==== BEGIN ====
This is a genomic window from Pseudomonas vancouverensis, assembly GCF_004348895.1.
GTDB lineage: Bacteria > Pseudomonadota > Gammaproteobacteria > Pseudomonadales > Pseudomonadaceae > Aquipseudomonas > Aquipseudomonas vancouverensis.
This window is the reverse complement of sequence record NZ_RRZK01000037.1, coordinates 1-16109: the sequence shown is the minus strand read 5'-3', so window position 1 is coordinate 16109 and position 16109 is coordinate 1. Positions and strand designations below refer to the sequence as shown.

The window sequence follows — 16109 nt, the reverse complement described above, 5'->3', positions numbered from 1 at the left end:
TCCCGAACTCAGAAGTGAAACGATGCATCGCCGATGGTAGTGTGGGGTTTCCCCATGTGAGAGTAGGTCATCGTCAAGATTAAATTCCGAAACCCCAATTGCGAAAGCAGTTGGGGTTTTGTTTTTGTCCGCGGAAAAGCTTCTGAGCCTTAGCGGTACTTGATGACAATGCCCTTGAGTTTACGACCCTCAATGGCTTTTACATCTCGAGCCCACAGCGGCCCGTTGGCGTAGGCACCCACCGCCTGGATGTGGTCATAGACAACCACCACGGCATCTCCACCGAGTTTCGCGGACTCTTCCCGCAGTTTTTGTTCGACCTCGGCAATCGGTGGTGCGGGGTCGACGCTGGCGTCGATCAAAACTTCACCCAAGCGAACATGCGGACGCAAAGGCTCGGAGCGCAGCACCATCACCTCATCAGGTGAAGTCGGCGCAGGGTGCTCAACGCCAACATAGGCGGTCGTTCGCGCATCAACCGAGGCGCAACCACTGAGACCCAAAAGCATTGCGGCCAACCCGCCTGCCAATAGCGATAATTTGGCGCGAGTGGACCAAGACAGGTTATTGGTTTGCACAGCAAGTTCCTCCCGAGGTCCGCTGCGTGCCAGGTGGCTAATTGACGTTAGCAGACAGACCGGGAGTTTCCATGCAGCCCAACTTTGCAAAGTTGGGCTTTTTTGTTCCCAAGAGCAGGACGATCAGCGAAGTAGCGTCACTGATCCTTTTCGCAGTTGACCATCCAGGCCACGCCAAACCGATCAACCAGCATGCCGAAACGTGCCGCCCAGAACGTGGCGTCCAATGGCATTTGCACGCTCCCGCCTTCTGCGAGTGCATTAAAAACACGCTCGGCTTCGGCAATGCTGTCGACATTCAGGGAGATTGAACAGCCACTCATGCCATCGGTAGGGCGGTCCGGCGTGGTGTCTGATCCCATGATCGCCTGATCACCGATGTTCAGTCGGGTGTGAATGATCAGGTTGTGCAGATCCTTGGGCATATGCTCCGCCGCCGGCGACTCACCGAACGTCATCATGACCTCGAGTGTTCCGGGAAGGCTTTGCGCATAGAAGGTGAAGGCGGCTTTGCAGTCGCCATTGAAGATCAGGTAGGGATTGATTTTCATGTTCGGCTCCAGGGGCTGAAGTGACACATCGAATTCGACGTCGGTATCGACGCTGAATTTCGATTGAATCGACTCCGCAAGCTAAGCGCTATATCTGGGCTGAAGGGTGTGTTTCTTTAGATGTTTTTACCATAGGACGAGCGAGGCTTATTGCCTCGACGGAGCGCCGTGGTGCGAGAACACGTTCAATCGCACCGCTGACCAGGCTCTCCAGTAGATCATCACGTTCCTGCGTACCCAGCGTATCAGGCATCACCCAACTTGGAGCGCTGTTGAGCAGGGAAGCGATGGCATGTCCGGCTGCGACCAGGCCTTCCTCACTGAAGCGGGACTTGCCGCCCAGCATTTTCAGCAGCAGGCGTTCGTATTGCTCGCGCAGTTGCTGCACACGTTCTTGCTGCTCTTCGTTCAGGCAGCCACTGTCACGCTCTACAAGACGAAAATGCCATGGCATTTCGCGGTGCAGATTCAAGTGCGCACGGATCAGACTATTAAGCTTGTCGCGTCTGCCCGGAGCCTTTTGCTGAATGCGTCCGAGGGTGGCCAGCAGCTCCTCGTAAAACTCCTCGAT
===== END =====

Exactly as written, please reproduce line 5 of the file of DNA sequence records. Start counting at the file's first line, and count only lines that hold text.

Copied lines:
TCCCGAACTCAGAAGTGAAACGATGCATCGCCGATGGTAGTGTGGGGTTTCCCCATGTGAGAGTAGGTCATCGTCAAGATTAAATTCCGAAACCCCAATTGCGAAAGCAGTTGGGGTTTTGTTTTTGTCCGCGGAAAAGCTTCTGAGCCTTAGCGGTACTTGATGACAATGCCCTTGAGTTTACGACCCTCAATGGCTTTTACATCTCGAGCCCACAGCGGCCCGTTGGCGTAGGCACCCACCGCCTGGATGTGGTCATAGACAACCACCACGGCATCTCCACCGAGTTTCGCGGACTCTTCCCGCAGTTTTTGTTCGACCTCGGCAATCGGTGGTGCGGGGTCGACGCTGGCGTCGATCAAAACTTCACCCAAGCGAACATGCGGACGCAAAGGCTCGGAGCGCAGCACCATCACCTCATCAGGTGAAGTCGGCGCAGGGTGCTCAACGCCAACATAGGCGGTCGTTCGCGCATCAACCGAGGCGCAACCACTGAGACCCAAAAGCATTGCGGCCAACCCGCCTGCCAATAGCGATAATTTGGCGCGAGTGGACCAAGACAGGTTATTGGTTTGCACAGCAAGTTCCTCCCGAGGTCCGCTGCGTGCCAGGTGGCTAATTGACGTTAGCAGACAGACCGGGAGTTTCCATGCAGCCCAACTTTGCAAAGTTGGGCTTTTTTGTTCCCAAGAGCAGGACGATCAGCGAAGTAGCGTCACTGATCCTTTTCGCAGTTGACCATCCAGGCCACGCCAAACCGATCAACCAGCATGCCGAAACGTGCCGCCCAGAACGTGGCGTCCAATGGCATTTGCACGCTCCCGCCTTCTGCGAGTGCATTAAAAACACGCTCGGCTTCGGCAATGCTGTCGACATTCAGGGAGATTGAACAGCCACTCATGCCATCGGTAGGGCGGTCCGGCGTGGTGTCTGATCCCATGATCGCCTGATCACCGATGTTCAGTCGGGTGTGAATGATCAGGTTGTGCAGATCCTTGGGCATATGCTCCGCCGCCGGCGACTCACCGAACGTCATCATGACCTCGAGTGTTCCGGGAAGGCTTTGCGCATAGAAGGTGAAGGCGGCTTTGCAGTCGCCATTGAAGATCAGGTAGGGATTGATTTTCATGTTCGGCTCCAGGGGCTGAAGTGACACATCGAATTCGACGTCGGTATCGACGCTGAATTTCGATTGAATCGACTCCGCAAGCTAAGCGCTATATCTGGGCTGAAGGGTGTGTTTCTTTAGATGTTTTTACCATAGGACGAGCGAGGCTTATTGCCTCGACGGAGCGCCGTGGTGCGAGAACACGTTCAATCGCACCGCTGACCAGGCTCTCCAGTAGATCATCACGTTCCTGCGTACCCAGCGTATCAGGCATCACCCAACTTGGAGCGCTGTTGAGCAGGGAAGCGATGGCATGTCCGGCTGCGACCAGGCCTTCCTCACTGAAGCGGGACTTGCCGCCCAGCATTTTCAGCAGCAGGCGTTCGTATTGCTCGCGCAGTTGCTGCACACGTTCTTGCTGCTCTTCGTTCAGGCAGCCACTGTCACGCTCTACAAGACGAAAATGCCATGGCATTTCGCGGTGCAGATTCAAGTGCGCACGGATCAGACTATTAAGCTTGTCGCGTCTGCCCGGAGCCTTTTGCTGAATGCGTCCGAGGGTGGCCAGCAGCTCCTCGTAAAACTCCTCGAT